Also since we are in an age of computers and Moore's Law has kept on schedule, controls for nuclear power are vastly more reliable than they ever were. We hear/read about disasters but rarely about the majority that already, even though they were designed and built as early as the 60s, are continuing to contribute 11% of all electric generation globally and in France that number is currently 78%.

Fossil Fuels need to go and they will... already are, just too slowly thanks to the massive wealth and influence they weild.
 
Old 11-26-2018, 05:53 AM   #176
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Another point that needs to be considered is that solar panels themselves need a lot of energy to manufacture them. It's recovered of course many times over in their use, but you still need to have that energy up front. Consequently while a fully functioning solar economy can probably provide what is necessary to replace defunct solar panels on a rolling basis, that will not be possible when starting from scratch. We need to "solarise" while we still have fossil fuels available to give us that initial energy input.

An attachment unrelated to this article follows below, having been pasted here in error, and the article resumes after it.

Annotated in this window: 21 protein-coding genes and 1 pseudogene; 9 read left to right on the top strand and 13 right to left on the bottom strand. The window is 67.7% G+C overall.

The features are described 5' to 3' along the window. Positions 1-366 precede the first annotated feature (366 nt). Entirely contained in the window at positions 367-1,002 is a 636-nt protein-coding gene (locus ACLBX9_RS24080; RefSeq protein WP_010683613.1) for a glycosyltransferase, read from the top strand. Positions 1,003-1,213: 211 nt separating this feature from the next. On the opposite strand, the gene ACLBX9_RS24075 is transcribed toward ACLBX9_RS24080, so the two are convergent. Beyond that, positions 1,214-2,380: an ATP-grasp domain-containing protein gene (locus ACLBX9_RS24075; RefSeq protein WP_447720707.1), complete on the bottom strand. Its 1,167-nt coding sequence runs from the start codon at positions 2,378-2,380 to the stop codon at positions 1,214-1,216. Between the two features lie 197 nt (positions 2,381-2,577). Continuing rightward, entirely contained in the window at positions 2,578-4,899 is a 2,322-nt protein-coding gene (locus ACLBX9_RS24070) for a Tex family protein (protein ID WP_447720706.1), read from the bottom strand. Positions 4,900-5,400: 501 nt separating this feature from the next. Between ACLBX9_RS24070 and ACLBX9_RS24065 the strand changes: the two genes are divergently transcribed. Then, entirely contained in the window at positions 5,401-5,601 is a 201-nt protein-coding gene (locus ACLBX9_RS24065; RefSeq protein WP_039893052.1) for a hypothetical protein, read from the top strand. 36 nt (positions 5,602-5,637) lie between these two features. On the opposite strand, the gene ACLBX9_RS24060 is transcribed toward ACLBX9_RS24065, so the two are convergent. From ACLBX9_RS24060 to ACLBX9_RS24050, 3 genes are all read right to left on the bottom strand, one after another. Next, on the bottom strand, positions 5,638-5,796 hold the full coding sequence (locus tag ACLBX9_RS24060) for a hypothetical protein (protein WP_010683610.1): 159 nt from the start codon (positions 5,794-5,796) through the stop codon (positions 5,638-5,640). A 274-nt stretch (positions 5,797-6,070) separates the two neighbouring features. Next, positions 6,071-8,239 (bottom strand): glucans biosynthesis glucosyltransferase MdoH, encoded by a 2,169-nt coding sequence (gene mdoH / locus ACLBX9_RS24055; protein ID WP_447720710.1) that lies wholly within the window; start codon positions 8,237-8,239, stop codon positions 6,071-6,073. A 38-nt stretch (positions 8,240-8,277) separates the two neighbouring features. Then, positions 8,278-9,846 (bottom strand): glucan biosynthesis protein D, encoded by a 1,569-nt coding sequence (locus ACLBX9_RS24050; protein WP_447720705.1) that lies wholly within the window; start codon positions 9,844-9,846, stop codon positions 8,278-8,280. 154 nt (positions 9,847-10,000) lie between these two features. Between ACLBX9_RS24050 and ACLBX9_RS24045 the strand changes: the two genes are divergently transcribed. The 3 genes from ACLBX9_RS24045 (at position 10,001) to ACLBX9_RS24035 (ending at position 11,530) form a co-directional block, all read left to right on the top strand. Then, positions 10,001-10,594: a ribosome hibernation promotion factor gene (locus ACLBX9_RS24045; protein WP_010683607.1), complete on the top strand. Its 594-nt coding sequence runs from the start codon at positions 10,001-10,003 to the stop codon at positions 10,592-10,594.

Old 11-26-2018, 07:05 AM   #177
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So what about something like this?

https://en.wikipedia.org/wiki/Wood_gas

https://www.motherearthnews.com/gree...k-zmaz81mjzraw

It's about as green as it gets. Wood is renewable unlike coal.
 
Old 11-26-2018, 10:43 AM   #178
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Pre-Fossil Fuel? Nah, doesn't get my vote. It's hard to sustain in any sizable scenario and still dumps CO2 into the atmosphere. I'm betting on Solar and Nuclear at the very least as a transition stopgap until the next breakthrough.
 
Old 11-26-2018, 11:59 AM   #179
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Quote:
Originally Posted by enorbet View Post
Pre-Fossil Fuel? Nah, doesn't get my vote. It's hard to sustain in any sizable scenario and still dumps CO2 into the atmosphere. I'm betting on Solar and Nuclear at the very least as a transition stopgap until the next breakthrough.